Sheriff’s department warns of IRS scam

By BILL POWELL
Herald Staff Writer

The Dubois County Sheriff’s Department is warning the public about a possible Internal Revenue Service scam making the rounds.

A deputy received information Monday that a resident received a call from someone posing as an IRS official who claimed the intended victim had a lawsuit against them for unpaid taxes. They were being given information about a number they should call when the male caller abruptly ended the conversation.

The IRS itself is warning consumers to guard against sophisticated and aggressive phone scams targeting taxpayers, including recent immigrants. Reported incidents are on the rise nationwide, according to the IRS.

According to the agency, the IRS will always send taxpayers a written notification of any tax due via the U.S. mail. The IRS never asks for credit card, debit card or prepaid card information over the telephone.

People have also reported a particularly aggressive phone scam targeting immigrants. Potential victims are threatened with deportation, arrest, having their utilities shut off or having their driver’s licenses revoked. Callers are frequently insulting or hostile -— apparently to scare their potential victims.

Potential victims may be told they are entitled to big refunds, or that they owe money that must be paid immediately to the IRS. When unsuccessful the first time, sometimes phone scammers call back trying a new strategy.

Other characteristics of this scam include:

• Scammers use fake names and IRS badge numbers. They generally use common names and surnames to identify themselves.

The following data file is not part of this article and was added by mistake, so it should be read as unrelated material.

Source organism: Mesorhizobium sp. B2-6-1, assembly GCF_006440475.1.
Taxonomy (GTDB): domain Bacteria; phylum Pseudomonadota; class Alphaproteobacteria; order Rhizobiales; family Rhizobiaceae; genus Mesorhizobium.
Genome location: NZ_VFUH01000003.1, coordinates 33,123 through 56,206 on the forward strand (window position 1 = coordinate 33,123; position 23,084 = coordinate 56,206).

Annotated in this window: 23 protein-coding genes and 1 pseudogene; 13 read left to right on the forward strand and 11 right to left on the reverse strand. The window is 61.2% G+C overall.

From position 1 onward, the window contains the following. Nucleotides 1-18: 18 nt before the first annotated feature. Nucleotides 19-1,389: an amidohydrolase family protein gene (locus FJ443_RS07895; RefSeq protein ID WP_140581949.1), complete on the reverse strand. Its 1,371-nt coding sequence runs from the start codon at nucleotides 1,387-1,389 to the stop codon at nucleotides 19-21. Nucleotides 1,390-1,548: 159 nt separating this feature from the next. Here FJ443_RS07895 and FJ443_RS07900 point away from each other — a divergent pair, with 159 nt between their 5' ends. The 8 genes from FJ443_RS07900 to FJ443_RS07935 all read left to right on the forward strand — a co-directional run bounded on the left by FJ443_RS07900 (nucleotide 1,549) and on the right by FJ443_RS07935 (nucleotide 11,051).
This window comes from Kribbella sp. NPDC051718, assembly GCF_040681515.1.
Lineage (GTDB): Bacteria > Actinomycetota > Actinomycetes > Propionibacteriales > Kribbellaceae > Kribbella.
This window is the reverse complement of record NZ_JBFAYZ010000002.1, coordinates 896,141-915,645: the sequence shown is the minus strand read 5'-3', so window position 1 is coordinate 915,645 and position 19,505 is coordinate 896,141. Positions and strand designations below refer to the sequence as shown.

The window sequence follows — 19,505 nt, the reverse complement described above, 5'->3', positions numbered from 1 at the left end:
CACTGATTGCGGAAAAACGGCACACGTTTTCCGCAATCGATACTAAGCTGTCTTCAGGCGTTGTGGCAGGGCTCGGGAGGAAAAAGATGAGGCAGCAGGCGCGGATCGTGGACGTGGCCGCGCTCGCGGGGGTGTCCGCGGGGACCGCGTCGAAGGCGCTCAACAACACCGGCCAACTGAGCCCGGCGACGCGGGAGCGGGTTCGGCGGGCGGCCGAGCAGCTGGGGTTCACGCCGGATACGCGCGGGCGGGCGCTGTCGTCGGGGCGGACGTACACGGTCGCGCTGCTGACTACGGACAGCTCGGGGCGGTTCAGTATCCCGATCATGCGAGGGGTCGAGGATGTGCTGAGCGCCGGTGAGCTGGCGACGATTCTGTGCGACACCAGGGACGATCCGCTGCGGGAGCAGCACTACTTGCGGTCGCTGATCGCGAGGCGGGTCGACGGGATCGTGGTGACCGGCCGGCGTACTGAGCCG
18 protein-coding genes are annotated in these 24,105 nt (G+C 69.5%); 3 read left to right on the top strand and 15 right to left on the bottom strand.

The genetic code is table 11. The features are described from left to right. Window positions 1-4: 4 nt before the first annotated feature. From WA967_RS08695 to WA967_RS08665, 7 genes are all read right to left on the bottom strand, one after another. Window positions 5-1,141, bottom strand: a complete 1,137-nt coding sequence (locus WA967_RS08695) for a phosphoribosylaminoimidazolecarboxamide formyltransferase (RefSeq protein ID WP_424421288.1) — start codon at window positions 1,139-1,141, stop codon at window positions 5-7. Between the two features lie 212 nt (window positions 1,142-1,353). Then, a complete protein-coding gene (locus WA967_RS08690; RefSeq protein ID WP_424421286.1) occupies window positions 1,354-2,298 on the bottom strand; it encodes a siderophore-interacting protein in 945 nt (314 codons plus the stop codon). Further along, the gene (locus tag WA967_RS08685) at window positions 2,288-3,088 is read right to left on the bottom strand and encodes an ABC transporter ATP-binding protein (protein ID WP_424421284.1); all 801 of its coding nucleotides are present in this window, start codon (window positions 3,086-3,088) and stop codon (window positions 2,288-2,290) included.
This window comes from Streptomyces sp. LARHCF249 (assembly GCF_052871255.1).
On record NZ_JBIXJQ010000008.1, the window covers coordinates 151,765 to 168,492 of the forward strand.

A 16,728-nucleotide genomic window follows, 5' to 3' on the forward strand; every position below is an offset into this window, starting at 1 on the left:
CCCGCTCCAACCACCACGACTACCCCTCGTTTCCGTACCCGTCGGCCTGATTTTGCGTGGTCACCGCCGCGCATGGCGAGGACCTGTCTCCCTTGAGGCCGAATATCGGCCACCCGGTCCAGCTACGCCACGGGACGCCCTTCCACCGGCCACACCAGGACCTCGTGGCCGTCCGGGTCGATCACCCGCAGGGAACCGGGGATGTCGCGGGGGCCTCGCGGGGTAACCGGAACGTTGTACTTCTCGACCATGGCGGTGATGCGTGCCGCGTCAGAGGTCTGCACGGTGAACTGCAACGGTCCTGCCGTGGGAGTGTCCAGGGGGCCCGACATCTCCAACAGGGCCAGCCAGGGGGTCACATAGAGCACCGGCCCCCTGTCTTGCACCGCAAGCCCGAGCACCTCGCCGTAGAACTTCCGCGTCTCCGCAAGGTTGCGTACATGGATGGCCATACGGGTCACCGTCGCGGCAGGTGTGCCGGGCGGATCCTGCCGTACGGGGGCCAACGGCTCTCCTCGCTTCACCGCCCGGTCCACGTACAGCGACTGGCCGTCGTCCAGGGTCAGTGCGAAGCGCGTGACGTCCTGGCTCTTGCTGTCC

• Scammers may be able to recite the last four digits of a victim’s Social Security number.

• Scammers spoof the IRS toll-free number on caller ID to make it appear that it’s the IRS calling.

• Scammers sometimes send bogus IRS emails to some victims to support their bogus calls.

• Victims hear background noise of other calls being conducted to mimic a call site.

• After threatening victims with jail time or driver’s license revocation, scammers hang up and others soon call back pretending to be from the local police or DMV, and the caller ID supports their claim.

The sheriff’s department is reminding residents to not give out any personal information or account information over the phone.

Anyone who thinks they may owe taxes can call the IRS at 1-800-829-1040. The IRS employees at that line can help you with a payment issue if such a need is necessary.

For more information or to report a scam, go to www.irs.gov and type “scam” in the search box.

Contact Bill Powell at bpowell@dcherald.com.




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